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Publication numberUS4845398 A
Publication typeGrant
Application numberUS 07/173,282
Publication dateJul 4, 1989
Filing dateMar 25, 1988
Priority dateMar 25, 1988
Fee statusLapsed
Publication number07173282, 173282, US 4845398 A, US 4845398A, US-A-4845398, US4845398 A, US4845398A
InventorsDominic V. De Cesare
Original AssigneeCesare Dominic V De
Export CitationBiBTeX, EndNote, RefMan
External Links: USPTO, USPTO Assignment, Espacenet
Armature stator configuration for compound interaction/induction electric rotating machine
US 4845398 A
Abstract
A dynamoelectric machine includes a frame, a shaft rotatably mounted on the frame and a cylindrical rotor mounted on the shaft. The rotor is provided with rotor coil winding grooves parallel to the shaft. A distributed armature winding is received within the grooves and create a build-up of windings which gradually increased dimensions in the region of the shaft, the build-up defining a conical convex surface. Permanent magnets are arranged proximate to the overlapping windings at the axial ends to produce a closed cylindrically shaped magnet to maximize the interaction between the magnets and the rotor.
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Claims(10)
What is claimed is:
1. A dynamoelectric machine comprising;
a frame;
a shaft rotatably mounted on said frame; a cylindrical rotor mounted coaxially on said shaft defining two axial end surfaces each substantially in a plane normal to said shaft and a cylindrical circumferential surface coaxial with said shaft between said axial end surfaces, said rotor being provided with a plurality of rotor coil winding grooves which are generally parallel to said shaft and substantially uniformly spaced from each other about said circumferential surface to define a predetermined number of magnetic poles;
a distributed armature winding having axial portions parallel to said shaft and received within said rotor grooves and radial portions in the region of said end surfaces and extending between substantially diametrically opposite grooves with respect to said shaft, said winding radial portions at each axial end surface of said rotor creating a build-up of overlapping windings which is minimum at said circumferential surface and gradually increases to a maximum in the region of said shaft, said build-up generally defining a conical convex surface; and magnetic field producing means in proximity to said rotor cylindrical circumferential surface and to said two axial end surfaces, said magnetic field producing means comprising a substantially closed cylindrically shaped magnet which houses said rotor and includes main magnetic poles proximate to and substantially coextensive with the entire rotor cylindrical circumferential surface and end magnetic poles each proximate to and substantially coextensive with an entire one of said rotor axial end surfaces, whereby magnetic fields formed by said main magnetic poles link with and are coupled to said armature winding axial portions and magnetic fields formed by said end magnetic poles link with and are coupled to said armature winding radial portions to maximize the interaction between said magnets and said rotor.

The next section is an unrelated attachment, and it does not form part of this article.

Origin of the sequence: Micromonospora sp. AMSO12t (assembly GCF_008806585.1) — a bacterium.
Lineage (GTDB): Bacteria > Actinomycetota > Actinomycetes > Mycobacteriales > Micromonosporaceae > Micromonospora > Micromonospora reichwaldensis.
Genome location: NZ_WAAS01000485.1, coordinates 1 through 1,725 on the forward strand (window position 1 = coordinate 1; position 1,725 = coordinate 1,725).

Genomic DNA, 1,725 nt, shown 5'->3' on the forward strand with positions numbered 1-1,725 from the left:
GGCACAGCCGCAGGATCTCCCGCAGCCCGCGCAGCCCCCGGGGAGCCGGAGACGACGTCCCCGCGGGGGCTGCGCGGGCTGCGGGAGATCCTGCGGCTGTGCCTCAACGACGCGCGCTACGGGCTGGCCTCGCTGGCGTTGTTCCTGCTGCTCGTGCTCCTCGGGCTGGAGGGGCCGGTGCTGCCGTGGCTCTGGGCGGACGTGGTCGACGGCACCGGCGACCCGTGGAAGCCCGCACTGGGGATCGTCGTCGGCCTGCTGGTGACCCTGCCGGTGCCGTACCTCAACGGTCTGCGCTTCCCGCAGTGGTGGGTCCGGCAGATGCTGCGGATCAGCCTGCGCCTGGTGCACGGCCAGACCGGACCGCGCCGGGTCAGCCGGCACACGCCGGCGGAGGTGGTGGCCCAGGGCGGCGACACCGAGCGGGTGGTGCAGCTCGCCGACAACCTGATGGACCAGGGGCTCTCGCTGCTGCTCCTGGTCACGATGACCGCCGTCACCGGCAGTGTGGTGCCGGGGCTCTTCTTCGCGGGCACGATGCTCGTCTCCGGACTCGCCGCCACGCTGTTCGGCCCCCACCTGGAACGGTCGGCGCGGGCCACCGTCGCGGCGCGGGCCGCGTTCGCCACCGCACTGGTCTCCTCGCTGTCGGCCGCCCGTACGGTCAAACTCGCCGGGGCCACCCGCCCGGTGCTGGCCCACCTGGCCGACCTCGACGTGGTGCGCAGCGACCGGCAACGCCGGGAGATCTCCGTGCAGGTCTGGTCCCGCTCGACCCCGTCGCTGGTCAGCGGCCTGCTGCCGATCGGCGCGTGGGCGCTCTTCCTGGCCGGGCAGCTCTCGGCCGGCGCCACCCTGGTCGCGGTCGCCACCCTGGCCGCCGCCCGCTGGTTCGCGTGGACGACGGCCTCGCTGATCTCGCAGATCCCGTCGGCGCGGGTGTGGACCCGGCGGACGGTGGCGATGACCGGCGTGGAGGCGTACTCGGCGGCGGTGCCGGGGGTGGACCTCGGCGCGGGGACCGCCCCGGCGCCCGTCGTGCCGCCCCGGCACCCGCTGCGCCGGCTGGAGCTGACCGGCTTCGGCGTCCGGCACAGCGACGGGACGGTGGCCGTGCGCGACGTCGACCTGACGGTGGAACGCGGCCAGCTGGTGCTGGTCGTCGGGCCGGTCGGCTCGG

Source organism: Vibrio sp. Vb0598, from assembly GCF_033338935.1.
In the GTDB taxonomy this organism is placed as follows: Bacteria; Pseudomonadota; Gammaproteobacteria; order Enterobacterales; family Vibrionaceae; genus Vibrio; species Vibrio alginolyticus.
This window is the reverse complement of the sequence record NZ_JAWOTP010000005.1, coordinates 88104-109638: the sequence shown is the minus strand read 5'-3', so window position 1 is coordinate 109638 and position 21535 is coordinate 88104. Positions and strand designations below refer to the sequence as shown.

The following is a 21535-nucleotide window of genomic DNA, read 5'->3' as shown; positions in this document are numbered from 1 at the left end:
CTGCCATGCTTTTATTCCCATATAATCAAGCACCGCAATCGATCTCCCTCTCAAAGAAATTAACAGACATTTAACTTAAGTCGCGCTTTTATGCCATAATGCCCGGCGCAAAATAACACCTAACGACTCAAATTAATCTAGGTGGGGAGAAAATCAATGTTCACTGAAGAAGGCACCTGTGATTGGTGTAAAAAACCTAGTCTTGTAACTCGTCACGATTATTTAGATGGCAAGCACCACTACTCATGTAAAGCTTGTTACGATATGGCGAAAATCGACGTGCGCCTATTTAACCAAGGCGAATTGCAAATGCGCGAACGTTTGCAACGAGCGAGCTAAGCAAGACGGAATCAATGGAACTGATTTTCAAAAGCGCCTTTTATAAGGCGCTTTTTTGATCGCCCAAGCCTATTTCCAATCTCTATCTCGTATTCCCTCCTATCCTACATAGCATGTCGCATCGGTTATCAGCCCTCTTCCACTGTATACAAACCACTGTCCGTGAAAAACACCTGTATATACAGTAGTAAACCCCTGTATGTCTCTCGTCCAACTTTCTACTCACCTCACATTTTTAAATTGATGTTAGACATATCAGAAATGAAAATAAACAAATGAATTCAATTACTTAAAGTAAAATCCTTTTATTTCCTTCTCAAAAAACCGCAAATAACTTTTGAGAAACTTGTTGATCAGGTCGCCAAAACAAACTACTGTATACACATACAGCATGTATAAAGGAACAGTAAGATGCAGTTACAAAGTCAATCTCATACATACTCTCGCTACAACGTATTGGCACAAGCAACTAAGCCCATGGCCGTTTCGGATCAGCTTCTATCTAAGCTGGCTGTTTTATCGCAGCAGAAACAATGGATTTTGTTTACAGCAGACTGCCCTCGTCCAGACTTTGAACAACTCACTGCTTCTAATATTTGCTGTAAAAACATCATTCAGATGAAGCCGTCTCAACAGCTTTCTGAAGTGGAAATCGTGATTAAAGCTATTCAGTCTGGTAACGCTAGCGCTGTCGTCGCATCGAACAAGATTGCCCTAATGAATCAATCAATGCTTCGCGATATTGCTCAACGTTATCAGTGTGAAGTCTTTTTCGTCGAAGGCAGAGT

2. A dynamoelectric machine as comprised in claim 1, wherein said substantially closed cylindrically shaped magnet comprises two semi-cylindrical sections symmetrically spaced with respect to a longitudinal plane passing through said shaft to form a gap, the inside surface of one of said semi-cylindrical sections being disposed in opposition to approximately one-half of said winding radial and axial portions and being magnetized with one polarity on one side of said air gap and the inside surface of the other of said semi-cylindrical sections being disposed in opposition to approximately the other half of said winding radial and axial portions and being magnetized with another polarity on the other side of said air gap.
3. A dynamoelectric machine as comprised in claim 2, wherein said main and end magnetic poles of each semi-cylindrical section are magnetized with the same polarity.
4. A dynamoelectric machine as comprised in claim 2, wherein the internal surface of each semi-cylindrical section is shaped to conform with the shape of said rotor as wound with said distributed armature winding, whereby the spacing between said magnets and said winding axial and radial portions may be minimized and coupling maximized.
5. A dynamoelectric machine as comprised in claim 4, wherein the inside surface of each end magnet has a generally conical concave surface which substantially conforms to said conical convex surface defined by the build-up of winding radial portion to form a clearance therebetween thereby permitting unimpeded rotation of said rotor.